As the spring semester begins for most college students, I want to offer a simple suggestion that may greatly enhance your education: Ask "who cares?"
(Sure, it may also get you into trouble... so, hey, you didn't hear this from me.)
When I suggest this in class, most of my students don't know whether to take me seriously. But I persist: if your professor can't answer the "who cares?" question about what you are learning -- stand up and walk out of class.
The point I'm trying to get across is that learning is not simply yet another lecture or reading to get through. Why, for example, do we learn calculus or Mesopotamian history or about the Cuban missile crisis? Sure, calculus helps us to study change, Mesopotamia is considered to be the "cradle of civilization," and the Cuban missile crisis altered the post-Cold War strategic balance of power that we continue to live with today. But, seriously, who cares?
Yes, we can trot out clichés about not repeating history or about becoming informed citizens or simply about stretching our brains. Kind of like the news stories that suggest that the elderly play Sudoku to prevent early dementia. But should I really be paying tens of thousands of dollars a year to my local university if I could gain as much from staring at YouTube or doing the crossword puzzle?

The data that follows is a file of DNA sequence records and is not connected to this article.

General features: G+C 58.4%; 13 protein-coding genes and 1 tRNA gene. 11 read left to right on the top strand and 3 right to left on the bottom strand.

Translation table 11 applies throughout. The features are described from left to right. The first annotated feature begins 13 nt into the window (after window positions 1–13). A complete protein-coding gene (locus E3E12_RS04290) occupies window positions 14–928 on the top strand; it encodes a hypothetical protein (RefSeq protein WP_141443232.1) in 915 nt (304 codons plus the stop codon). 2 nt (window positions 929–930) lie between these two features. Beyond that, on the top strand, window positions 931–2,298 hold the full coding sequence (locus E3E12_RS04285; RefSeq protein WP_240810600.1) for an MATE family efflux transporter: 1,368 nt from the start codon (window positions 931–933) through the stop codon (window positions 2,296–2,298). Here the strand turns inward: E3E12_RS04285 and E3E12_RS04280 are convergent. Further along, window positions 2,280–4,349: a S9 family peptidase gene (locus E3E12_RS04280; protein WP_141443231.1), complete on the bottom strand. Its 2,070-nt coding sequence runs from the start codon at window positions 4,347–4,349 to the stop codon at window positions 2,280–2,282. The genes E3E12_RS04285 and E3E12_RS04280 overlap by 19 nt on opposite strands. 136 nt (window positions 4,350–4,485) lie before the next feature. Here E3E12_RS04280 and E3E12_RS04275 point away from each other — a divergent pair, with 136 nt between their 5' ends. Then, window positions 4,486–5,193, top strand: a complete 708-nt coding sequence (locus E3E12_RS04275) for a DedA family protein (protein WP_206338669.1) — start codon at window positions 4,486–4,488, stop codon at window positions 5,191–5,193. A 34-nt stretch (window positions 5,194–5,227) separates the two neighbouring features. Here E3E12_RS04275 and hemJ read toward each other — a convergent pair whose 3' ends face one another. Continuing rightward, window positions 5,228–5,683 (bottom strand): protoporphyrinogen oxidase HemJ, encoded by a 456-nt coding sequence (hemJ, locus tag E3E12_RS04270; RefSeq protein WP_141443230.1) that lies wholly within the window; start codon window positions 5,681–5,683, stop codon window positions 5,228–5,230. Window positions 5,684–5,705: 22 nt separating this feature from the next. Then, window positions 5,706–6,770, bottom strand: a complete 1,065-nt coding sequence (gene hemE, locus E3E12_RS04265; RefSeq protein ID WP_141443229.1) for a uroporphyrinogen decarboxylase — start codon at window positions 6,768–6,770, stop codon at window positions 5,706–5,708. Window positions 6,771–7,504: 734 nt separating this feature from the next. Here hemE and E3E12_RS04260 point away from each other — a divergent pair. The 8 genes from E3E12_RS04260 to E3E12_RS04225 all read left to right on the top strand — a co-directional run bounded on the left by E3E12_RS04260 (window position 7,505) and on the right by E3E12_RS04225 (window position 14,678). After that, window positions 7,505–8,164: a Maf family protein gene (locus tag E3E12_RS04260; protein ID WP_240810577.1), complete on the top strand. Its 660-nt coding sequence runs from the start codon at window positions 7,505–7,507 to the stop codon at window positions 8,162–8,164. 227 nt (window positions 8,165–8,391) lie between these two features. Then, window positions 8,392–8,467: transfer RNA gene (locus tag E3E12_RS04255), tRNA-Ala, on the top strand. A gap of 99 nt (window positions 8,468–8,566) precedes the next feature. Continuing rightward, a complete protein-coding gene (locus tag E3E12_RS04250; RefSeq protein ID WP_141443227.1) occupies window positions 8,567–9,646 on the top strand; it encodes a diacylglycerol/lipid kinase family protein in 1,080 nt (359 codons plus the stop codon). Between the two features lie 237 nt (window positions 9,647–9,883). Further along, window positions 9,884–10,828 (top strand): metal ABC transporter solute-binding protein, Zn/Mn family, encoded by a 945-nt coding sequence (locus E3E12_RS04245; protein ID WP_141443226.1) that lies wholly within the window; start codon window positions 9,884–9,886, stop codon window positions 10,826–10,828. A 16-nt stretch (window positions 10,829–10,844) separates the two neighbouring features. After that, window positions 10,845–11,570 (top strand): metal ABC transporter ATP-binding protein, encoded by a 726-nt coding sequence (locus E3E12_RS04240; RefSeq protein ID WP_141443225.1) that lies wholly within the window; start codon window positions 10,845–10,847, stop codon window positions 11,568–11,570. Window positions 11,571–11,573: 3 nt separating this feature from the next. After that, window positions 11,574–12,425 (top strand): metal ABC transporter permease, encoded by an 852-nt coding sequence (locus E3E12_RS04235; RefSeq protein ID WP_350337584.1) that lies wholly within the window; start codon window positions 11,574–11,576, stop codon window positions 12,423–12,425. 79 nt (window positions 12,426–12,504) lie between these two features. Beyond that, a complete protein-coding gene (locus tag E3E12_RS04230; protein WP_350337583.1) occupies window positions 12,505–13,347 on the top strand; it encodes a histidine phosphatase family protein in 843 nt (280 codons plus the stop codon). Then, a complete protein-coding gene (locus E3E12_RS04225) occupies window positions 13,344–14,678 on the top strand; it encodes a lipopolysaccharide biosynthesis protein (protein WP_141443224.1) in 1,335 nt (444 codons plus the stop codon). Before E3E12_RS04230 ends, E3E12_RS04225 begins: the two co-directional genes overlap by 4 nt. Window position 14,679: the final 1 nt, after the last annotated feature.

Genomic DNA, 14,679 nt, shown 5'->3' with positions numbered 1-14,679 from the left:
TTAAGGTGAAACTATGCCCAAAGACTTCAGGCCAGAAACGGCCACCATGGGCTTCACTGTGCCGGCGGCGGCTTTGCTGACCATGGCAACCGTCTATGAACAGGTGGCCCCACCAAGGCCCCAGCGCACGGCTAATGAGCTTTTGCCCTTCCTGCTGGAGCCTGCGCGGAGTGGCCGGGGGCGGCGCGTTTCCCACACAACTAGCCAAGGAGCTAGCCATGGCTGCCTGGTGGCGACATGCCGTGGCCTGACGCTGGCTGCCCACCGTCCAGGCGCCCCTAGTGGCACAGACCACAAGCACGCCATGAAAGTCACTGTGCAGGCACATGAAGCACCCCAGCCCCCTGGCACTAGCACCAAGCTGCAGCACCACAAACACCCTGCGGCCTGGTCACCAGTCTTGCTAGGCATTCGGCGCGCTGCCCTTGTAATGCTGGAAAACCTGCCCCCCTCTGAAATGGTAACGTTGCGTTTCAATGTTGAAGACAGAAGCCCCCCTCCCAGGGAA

So I tell my students that they deserve more from their education. They should, in fact, demand more. They should raise their hand -- in any class, at any time -- and ask "who cares?"; now, to be clear, they should do so politely and not because they're trying to cover up for the fact that they haven't read the assigned text. But if they ask the question in good faith, I tell my students, they deserve an answer.
What is so fascinating about this simple two-word question is that it flips the pedagogical equation, forcing the professor to explain why what is being studied has relevance and meaning. Rather than the traditional model of the student as a passive listener, such a question positions the student as the one seeking knowledge.
This may make some professors deeply uncomfortable. Professors are experts in their particular areas of study. They care deeply about what they do. Heck, they've spent years and years studying it, reading hundreds of articles and books about it, probably even dreaming about it.
But to make knowledge "come alive" requires a whole other set of skills, what educational researchers call "pedagogical content knowledge." We can't just say "you need to know this" or "it's good for you." Rather, it is our job as teachers to create those learning moments that help us make sense of complex realities, that clarify without oversimplifying, that disturb our assumptions and force us to think through new ones.
So go ahead, ask away.
But be forewarned. For if your professors can answer the question, and answer it well, then your education is in your hands. You are in control of your future. And I can then ask you the same thing about your own reasons for being in college: Who cares?
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